Republic Airways Holdings plans to add more than 1,000 jobs, including some at its Indianapolis headquarters, thanks to a deal to fly larger aircraft for US Airways and its first contract to fly for Continental Airlines.
The regional airline has also seen an uptick in its stock and gotten upgrades from analysts since striking the Continental deal July 21 and amending its agreement with US Airways July 24.
Republic employs 3,300 nationwide, 1,400 of those in Indianapolis.
"There will be job growth in Indianapolis," said Republic CEO Bryan Bedford, while in Scotland late this month to chase additional bank financing for the fast-growing regional carrier. Republic is parent of Chautauqua Airlines and Republic Airline. Continental becomes its fifth major airline partner when service begins in January.
Bedford declined to quantify how many jobs could be added in Indianapolis. Its main offices and a flight-crew-training center are on the northwest side. It also has an aircraft repair operation at the former United Airlines maintenance base at Indianapolis International Airport.
Generally, each 50-seat Embraer 145 aircraft Republic adds to its fleet involves 22 jobs. That number jumps to 26 for the larger Embraer 170 and 175 models that carry as many as 86 passengers.
Republic said it would replace early next year 20 existing ERJ-145s it now flies for U.S. Airways with the new ERJ-175.
Republic also is acquiring 10 more ERJ-175s to replace other planes or be used for growth in 2008, the company said.
Under the Continental deal, Republic in January will begin flying 44 ERJ-145s, taking over some of the Continental routes now flown by Houston-based ExpressJet.
In all, "this is going to be over 1,000 jobs. What makes these deals so great is the fact that we're moving 20 [Embraer] 145s out of US Airways flying into a new relationship," said Warren Wilkinson, vice president of corporate development.
"We don't have to add a lot of cost" that way, Bedford said.
Although none of the carriers would elaborate on terms of the two new agreements, "the contribution of the deals is certainly going to be in the hundreds of millions of dollars" in revenue, Bedford said.
Republic had 2005 revenue of $905 million and profit of $60.7 million. That compares with $541 million and $45 million in 2004.
The stock has risen about 27 percent over the last year.
On July 26, both Calyon Securities and KeyBanc Capital Markets upgraded their outlooks on Republic to "buy" from "add" and "hold" recommendations.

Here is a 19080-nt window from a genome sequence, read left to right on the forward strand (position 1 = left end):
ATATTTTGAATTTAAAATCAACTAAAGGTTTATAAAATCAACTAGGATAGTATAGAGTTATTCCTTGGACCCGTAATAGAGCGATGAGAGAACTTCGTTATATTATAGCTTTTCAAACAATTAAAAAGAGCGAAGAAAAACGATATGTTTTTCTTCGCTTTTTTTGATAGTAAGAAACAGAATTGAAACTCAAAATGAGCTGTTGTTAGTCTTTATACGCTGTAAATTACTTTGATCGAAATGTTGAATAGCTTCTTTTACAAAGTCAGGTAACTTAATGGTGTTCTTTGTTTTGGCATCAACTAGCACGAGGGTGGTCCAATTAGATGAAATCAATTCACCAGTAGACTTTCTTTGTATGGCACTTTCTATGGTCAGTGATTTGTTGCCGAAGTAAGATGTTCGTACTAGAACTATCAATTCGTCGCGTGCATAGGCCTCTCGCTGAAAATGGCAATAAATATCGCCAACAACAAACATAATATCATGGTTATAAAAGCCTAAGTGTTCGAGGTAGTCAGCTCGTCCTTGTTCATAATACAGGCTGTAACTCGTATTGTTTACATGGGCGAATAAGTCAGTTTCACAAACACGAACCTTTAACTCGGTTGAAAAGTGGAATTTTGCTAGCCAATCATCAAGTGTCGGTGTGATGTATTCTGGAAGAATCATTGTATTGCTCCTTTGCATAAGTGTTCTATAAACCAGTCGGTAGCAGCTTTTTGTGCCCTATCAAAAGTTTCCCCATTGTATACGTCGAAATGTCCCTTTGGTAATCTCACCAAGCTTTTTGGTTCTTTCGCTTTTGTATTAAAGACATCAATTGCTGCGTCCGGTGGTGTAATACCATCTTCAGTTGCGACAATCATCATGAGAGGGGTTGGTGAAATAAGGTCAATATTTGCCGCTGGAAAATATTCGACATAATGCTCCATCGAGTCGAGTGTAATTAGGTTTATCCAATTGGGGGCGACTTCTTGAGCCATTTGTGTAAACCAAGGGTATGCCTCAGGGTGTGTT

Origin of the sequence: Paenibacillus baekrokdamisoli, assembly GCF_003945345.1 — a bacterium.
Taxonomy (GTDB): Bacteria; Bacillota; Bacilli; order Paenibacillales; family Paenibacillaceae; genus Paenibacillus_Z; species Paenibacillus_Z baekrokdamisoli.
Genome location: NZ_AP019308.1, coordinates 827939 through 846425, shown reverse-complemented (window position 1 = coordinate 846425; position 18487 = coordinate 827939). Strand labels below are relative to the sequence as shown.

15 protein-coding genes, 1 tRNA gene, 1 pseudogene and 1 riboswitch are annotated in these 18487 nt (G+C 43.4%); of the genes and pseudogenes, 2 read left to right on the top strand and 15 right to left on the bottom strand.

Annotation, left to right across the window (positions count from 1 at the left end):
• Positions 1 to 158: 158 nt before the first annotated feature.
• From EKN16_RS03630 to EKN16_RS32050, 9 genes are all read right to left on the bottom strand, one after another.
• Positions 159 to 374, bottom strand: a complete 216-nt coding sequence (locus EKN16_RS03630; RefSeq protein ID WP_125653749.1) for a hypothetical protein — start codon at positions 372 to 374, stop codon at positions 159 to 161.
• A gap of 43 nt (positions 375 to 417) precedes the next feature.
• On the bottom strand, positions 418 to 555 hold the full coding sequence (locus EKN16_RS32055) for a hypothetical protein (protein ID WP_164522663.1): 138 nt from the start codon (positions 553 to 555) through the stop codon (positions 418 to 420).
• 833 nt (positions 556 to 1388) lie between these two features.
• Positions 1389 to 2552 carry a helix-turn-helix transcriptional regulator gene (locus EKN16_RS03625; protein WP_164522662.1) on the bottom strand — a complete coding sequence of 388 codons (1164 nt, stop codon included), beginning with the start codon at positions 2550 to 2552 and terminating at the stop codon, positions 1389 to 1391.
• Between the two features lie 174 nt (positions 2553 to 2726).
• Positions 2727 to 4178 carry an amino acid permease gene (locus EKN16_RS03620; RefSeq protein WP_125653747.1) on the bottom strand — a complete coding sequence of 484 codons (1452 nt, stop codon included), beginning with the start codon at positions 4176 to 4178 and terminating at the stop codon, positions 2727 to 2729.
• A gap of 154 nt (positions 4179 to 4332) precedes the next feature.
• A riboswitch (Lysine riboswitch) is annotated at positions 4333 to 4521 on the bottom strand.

"The winning of Continental as a new partner alleviates concerns we had about [Republic's] revenue growth potential after 2006," said a recent report by Standard & Poor's.
It has been concerned about Republic's dependence on a relatively small number of major airlines, most of which have been restructuring.
Republic currently flies express service for American Airlines, Delta Air Lines, United Airlines and US Airways.
Landing Continental as its fifth airline partner–the largest number of partners of any regional carrier–gives Republic some leverage in negotiations with the big airlines, said Tim Sieber, vice president and general manager of The Boyd Group, an Evergreen, Colo., aviation consulting firm.
"When you're a small jet operator like this, polygamy is a good thing," he said.
Use of larger aircraft such as the ERJ-170/175 allows Republic to vie for longer routes, those two hours and longer. Sieber recently flew on an ERJ-170 from Indianapolis to Denver–something many passengers wouldn't tolerate in a relatively cramped, 50-seat ERJ-145.
There are indications the 50-seat aircraft is "a stagnant, if not a smaller, market" going forward, Sieber added.
Prospects for airlines have improved in recent months, partly as the result of restructurings, a series of fare hikes since April 2005, and fleet cutbacks that have packed planes and generated a higher return per trip.
"The majors have kind of reined in their capacity growth so they're not beating each other up as much," said Clark Orsky, an analyst at Montpelier, Vt.-based KDP Investment Advisors. "The environment, all things considered, is pretty decent."
But high fuel prices are the wild card in the equation and "it remains to be seen if they maintain their discipline going into next year on the capacity side."